New research from the University of Pennsylvania is beginning to crack the code of which strain of flu will be prevalent in a given year, with major implications for global public health preparedness. Joshua Plotkin and Sergey Kryazhimskiy, both at the University of Pennsylvania, conducted the research with colleagues at McMaster University and the Institute for Information Transmission Problems of the Russian Academy of Sciences. Plotkin believes that his group's computational study of 40 years of flu genomes offers a new way of looking at mutations: by cataloging pairs of genetic changes that have occurred in rapid succession, observing that a mutation in one half of the pair can act as an early warning sign of a mutation about to occur in the other. Says Plotkin:
"Sometimes a mutation is functional or adaptive only if it's in the context of a certain genetic background -- that is, if the protein already has some other mutation...If you see a mutation occur in Site A and then very soon after you see a mutation in Site B, and this pattern happens repeatedly, then you have some evidence that A and B influence fitness epistatically,"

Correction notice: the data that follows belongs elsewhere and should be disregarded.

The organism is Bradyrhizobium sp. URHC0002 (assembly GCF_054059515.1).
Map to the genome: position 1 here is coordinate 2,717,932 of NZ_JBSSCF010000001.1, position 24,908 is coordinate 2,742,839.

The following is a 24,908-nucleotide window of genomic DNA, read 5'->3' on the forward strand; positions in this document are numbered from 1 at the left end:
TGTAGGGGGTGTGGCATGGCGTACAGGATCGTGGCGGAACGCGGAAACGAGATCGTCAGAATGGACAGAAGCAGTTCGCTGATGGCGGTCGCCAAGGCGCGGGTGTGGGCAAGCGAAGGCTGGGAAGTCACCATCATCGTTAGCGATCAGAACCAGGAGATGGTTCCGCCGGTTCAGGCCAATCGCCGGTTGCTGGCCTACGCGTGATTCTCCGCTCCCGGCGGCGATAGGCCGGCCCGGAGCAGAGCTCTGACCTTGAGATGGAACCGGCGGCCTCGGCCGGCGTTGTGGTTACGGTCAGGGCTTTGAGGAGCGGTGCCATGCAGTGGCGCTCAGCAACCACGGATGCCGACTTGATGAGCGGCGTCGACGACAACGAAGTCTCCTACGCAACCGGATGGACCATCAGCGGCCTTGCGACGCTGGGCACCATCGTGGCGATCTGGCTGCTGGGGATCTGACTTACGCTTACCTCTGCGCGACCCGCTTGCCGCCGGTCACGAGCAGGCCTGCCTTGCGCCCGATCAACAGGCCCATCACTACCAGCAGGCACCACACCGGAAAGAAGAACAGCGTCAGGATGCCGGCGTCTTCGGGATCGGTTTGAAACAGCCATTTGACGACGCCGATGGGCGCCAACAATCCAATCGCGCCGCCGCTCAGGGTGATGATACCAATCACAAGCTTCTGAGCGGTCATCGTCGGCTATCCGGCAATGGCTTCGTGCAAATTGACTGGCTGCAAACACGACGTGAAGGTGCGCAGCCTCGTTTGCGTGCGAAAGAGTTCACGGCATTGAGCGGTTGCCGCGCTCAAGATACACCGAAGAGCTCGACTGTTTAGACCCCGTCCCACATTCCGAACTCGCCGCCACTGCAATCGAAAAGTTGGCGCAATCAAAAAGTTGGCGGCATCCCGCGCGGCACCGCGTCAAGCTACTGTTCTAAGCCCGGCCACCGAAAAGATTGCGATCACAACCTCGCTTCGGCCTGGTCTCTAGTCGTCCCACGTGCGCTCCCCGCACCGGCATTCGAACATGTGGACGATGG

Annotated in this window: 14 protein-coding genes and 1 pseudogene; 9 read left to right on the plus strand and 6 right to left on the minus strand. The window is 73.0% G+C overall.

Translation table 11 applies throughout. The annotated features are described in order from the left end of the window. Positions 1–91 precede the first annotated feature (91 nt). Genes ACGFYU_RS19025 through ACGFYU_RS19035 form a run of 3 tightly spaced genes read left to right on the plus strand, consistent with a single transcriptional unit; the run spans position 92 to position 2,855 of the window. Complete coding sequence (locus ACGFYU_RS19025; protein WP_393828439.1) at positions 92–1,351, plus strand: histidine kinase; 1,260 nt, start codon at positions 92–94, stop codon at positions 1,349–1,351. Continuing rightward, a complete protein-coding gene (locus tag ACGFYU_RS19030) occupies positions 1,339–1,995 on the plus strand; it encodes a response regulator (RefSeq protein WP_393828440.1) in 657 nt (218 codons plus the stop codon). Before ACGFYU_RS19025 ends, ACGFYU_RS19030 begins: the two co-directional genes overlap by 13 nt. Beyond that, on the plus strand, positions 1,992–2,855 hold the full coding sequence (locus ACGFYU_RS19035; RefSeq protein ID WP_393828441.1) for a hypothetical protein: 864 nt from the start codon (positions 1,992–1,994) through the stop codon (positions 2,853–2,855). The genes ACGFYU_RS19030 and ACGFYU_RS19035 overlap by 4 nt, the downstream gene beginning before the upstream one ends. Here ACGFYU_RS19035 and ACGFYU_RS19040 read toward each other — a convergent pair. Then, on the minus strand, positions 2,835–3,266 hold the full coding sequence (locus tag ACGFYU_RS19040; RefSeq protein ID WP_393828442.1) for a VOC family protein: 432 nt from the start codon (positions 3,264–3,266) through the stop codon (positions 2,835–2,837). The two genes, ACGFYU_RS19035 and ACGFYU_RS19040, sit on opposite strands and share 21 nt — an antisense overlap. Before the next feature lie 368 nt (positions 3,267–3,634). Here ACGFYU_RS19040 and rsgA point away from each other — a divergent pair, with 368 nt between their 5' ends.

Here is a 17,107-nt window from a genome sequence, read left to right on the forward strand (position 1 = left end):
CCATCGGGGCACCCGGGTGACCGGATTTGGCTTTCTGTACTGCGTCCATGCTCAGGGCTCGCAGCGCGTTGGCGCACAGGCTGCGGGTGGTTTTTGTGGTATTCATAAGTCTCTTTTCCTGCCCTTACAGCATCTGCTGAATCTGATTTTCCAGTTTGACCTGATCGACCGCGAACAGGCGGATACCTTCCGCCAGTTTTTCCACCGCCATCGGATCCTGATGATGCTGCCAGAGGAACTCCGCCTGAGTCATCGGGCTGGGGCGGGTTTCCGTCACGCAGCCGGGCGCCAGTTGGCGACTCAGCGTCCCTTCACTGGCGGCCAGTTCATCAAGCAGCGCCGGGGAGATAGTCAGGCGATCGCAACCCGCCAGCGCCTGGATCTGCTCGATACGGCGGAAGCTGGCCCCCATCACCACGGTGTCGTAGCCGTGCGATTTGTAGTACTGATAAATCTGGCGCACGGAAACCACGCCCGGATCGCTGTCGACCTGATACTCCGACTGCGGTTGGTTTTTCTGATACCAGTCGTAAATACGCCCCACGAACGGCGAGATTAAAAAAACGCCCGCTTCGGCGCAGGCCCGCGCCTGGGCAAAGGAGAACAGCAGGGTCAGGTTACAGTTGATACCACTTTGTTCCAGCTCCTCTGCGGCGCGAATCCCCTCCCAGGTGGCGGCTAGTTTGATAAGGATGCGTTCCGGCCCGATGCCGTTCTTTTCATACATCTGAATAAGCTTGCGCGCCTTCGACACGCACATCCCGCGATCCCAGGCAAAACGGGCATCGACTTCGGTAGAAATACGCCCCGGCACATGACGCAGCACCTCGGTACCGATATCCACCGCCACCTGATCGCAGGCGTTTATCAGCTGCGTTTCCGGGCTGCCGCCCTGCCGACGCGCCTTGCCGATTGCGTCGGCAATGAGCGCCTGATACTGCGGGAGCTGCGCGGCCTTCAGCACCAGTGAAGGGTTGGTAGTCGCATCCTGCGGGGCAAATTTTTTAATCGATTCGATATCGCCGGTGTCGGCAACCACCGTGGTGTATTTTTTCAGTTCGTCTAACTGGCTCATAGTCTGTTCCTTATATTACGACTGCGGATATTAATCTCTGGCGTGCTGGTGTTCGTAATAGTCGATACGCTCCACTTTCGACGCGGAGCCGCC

Because the studied mutations generally affect the surface proteins that determine whether the virus can enter and infect human cells, being able to predict what mutations are likely to happen in the near future has lifesaving applications. Tens of thousands of Americans, and hundreds of thousands worldwide, die of seasonal flu complications every year. Flu vaccine production is labor intensive and time consuming; to have enough supplies ready for the flu season, public health groups like the Centers for Disease Control and the World Health Organization must make an educated guess as to which strain is likely to be the most active several months in advance. Observing the leading site of an epistatic pair could give them a head start.
In class, we discussed the making of the flu vaccine, as well as difficulties in guessing what strains can will be prevalent in the upcoming year. Though I think the methods employed above will be useful in predicting genetic drift, we still have no reliable way of anticipating either reassortment or the next big zoonosis.
full article: http://www.sciencedaily.com/releases/2011/02/110217171336.htm